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    Wet mounting in analog enlarging is generally used to minimize the appearance of fine scratches on a negative, and to eliminate Newton rings that can sometimes be problematic with glass carriers (depends on the film too). It is essentially a last resort or "rescue" process.

  6. #6
    Mainecoonmaniac's Avatar
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    If you're printing 35mm, Leitz Focomat enlargers are razor sharp. I remember printing color prints on one and the grain on the print was like colored sand. Too sharp for my taste.
    "Photography, like surfing, is an infinite process, a constantly evolving exploration of life."
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  7. #7
    richard ide's Avatar
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    I used to use paint thinner between negative and glass. Just one glass surface to deal with. No effect on the film.
    Glass cleaning is worth learning to do well because so much depends on a clean surface. I used to use Windex and Kodak lens cleaner by the gallon. Most important is a lint free cloth or paper towel like Kimwipes.

    I have recently tried "Lysol General purpose cleaner" (apple flavour so my glasses taste good) for cleaning my glasses with amazing results. I take 2 sheets of TP fold to 1/4 sheet size and spray on a fine mist to one side of the pad. I wipe each lens surface from 1 side to the other with no pressure. No residue or drying marks. The coating on the lenses is still pristine after 1 year of doing this every morning. The coating generally disappears in a month or so if you rub the lenses when cleaning.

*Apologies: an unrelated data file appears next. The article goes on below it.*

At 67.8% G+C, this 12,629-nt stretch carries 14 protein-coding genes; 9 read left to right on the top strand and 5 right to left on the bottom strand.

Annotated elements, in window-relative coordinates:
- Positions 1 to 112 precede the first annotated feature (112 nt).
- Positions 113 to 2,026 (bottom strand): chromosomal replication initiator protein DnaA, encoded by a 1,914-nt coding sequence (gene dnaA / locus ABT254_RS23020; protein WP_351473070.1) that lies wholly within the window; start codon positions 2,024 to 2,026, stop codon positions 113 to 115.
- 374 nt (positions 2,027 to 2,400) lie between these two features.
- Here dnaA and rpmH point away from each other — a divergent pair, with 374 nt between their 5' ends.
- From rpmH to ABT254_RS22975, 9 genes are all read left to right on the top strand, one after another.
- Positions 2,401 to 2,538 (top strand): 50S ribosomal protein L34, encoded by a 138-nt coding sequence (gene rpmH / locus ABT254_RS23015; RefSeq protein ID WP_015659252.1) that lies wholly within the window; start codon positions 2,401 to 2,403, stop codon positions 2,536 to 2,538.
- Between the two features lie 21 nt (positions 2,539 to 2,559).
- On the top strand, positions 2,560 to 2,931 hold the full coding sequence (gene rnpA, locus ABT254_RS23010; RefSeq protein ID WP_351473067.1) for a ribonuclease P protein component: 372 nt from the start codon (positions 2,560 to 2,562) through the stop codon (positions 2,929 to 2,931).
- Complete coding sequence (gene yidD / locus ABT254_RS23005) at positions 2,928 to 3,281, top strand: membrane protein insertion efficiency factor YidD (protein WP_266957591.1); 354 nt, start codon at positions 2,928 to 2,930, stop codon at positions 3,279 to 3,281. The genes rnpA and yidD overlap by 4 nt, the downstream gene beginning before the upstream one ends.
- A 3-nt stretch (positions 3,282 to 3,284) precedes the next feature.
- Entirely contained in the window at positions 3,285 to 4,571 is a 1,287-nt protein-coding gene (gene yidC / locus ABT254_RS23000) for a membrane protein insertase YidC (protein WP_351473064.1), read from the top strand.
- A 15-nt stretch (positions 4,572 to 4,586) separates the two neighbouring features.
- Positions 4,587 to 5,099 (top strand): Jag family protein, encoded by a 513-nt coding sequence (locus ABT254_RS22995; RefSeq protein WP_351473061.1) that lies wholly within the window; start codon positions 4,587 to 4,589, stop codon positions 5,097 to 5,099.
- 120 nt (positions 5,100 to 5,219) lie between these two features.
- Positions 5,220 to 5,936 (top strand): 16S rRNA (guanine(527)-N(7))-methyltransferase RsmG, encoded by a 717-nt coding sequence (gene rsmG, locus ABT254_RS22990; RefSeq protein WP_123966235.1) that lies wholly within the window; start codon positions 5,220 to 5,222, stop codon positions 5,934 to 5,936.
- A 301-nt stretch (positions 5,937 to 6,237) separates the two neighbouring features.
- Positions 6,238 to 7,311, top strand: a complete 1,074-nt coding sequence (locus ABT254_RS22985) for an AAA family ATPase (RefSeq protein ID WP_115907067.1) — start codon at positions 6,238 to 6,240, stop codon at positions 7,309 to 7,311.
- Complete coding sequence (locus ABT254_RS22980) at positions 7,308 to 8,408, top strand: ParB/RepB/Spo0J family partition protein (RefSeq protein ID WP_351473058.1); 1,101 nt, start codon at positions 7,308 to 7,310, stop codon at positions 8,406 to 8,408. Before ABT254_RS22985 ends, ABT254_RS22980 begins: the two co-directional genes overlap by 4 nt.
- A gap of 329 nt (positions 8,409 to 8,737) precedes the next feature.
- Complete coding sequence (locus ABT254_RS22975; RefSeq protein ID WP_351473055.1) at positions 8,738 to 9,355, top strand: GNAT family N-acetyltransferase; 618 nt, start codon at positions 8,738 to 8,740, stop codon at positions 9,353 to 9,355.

Richard

    Why are there no speaker jacks on a stereo camera?

  8. #8
    artonpaper's Avatar
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    Quote Originally Posted by Michael R 1974 View Post
    Wet mounting in analog enlarging is generally used to minimize the appearance of fine scratches on a negative, and to eliminate Newton rings that can sometimes be problematic with glass carriers (depends on the film too). It is essentially a last resort or "rescue" process.